I am interested in how the mind assembles meaning, how this capacity came to be, and how it interacts with other cognitive abilities. I investigate the decisions that speakers face when they wrap their messages in grammar. Speakers make structural choices dozens of times per day, and listeners rapidly process them, make inferences about why something was said in a particular way, and create a representation of the speaker’s intended meaning in their minds.
Here is a short CV (email me for a comprehensive one!)
In general, my research focuses on questions at the interface of event perception and language. I am interested in how temporal relations between events are perceived, how such relations are encoded by language, and what the preconditions in temporal and event cognition are to understand and represent sequential relations between events. In this regard, I am looking into the developmental aspects of event cognition. I started my Ph.D. program at CEU in Fall 2021.
I am interested in what role language plays in our social interactions and how we share intentions and our representations through our social interactions with linguistic interplay. I am also interested in the nature of these representations and how we build them not only within themselves but also via social interaction. I am a constant reader of philosophy of mind and science and a life-long learner of the clarinet. I started my Ph.D. in Fall 2022 as a part of LCL.
Ebru Evcen (based at UC San Diego)
Broadly speaking, I am interested in the issues at the interface between syntax, semantics, and pragmatics cross-linguistically. My research focuses on how, as language unfolds, we incrementally build representations of the events described by that unfolding language and how speakers develop a sufficiently rich linguistic meaning during comprehension. Currently, I am looking at how people interpret counterfactuals.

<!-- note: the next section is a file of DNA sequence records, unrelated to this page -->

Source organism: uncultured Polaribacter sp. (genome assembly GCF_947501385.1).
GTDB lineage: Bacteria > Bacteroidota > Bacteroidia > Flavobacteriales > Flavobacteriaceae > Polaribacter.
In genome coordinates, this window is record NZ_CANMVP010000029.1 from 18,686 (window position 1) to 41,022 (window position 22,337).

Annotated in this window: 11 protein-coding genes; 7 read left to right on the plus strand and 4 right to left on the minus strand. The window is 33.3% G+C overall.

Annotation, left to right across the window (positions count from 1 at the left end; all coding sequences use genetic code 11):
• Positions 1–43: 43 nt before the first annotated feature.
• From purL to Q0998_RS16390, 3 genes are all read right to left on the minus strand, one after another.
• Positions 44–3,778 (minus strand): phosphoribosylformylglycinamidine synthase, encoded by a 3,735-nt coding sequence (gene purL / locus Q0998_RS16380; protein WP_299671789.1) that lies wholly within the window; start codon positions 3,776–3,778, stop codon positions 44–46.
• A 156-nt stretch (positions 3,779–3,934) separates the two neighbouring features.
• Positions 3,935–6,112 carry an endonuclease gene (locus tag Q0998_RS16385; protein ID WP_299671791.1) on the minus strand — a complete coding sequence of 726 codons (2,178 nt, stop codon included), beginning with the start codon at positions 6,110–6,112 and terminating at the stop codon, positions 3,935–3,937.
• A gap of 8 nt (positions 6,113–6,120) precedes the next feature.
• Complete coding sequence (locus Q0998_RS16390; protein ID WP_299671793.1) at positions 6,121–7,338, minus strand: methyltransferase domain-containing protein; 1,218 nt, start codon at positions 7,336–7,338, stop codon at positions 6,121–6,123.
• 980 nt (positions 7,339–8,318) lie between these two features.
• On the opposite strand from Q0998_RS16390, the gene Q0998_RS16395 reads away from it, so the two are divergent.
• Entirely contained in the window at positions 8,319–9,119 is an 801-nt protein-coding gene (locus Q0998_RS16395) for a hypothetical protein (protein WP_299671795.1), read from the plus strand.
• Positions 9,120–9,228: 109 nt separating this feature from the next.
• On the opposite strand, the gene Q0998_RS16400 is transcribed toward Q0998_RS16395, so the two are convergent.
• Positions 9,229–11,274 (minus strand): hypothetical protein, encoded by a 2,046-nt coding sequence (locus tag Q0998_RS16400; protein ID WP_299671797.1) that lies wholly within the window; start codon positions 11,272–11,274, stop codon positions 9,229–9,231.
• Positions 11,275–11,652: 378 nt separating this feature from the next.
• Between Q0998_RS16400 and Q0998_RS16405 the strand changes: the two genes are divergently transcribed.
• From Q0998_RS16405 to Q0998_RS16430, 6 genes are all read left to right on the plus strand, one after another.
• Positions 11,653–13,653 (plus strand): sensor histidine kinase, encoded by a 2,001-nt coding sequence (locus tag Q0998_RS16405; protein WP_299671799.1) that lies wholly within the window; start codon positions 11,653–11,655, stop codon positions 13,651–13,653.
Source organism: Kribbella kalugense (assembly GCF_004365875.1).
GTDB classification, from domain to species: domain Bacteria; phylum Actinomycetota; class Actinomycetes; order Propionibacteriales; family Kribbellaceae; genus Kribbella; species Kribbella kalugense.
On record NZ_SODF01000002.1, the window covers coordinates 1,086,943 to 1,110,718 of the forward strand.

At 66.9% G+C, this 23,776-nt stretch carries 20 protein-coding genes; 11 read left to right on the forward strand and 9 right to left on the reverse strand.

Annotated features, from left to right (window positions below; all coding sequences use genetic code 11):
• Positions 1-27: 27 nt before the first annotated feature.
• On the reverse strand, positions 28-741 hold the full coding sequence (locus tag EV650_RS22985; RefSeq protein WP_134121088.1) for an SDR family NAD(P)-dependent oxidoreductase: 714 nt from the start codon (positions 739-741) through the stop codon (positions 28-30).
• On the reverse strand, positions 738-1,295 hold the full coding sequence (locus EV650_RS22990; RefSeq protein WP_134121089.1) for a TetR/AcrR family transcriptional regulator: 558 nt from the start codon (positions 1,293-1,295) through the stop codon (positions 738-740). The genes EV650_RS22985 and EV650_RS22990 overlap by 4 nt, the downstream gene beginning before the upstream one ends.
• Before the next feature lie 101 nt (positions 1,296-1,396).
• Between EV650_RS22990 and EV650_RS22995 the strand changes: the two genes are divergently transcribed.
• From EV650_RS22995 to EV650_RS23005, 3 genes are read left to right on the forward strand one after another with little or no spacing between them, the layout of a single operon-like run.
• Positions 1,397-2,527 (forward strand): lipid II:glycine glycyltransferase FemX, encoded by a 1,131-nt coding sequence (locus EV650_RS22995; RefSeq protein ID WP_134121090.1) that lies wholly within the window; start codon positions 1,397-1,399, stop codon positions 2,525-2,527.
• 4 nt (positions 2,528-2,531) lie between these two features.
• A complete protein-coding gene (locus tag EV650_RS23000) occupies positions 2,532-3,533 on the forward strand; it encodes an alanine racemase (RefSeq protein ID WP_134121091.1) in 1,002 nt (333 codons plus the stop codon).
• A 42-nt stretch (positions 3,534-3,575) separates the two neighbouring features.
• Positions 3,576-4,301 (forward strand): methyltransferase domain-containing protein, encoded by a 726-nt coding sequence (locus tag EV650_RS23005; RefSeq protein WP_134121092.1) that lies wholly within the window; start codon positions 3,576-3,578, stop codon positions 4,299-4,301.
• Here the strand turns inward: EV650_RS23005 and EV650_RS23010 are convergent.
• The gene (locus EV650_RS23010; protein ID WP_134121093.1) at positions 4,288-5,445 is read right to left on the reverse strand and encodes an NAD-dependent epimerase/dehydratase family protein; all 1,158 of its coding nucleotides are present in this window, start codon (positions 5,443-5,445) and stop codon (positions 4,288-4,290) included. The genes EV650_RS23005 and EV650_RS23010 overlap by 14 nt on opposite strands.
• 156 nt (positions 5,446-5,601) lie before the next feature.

Maria Tsilimos (visiting from the University of Zurich)
My Ph.D. thesis investigates the cognitive mechanisms underlying the grammaticalization of an ancient Greek adverb ὁμῶς “likewise” to a conjunct ὃμως “but”. In particular, I have measured and classified the degrees of similarity and dissimilarity in the environment of the adverb and conjunct in order to explain that what changes is not the source equational structure “Entity a is like Entity b” but the degrees of similarity and dissimilarity in the two environments. The study employs a novel method of grammaticalization with the use of cosine similarity and machine learning algorithms. Strong focus is given on inferences and analogical cognition. I would also be very interested in investigating my thesis topic with the use of behavioral methods.
Oliwia Iwan (visiting from the University of Vienna):
I am studying general linguistics with a focus on syntax and cognition at the University of Vienna. My background is in general and comparative linguistics and philosophy. Currently, I am working on my final M.A. project, which investigates temporal structures in polish past-under-past relative clauses.
I am a 2nd-year student in the Two-year MA Program in Political Science at CEU. I also hold a degree in psychology. I am generally interested in political psychology and communication, and quantitative analysis of political texts.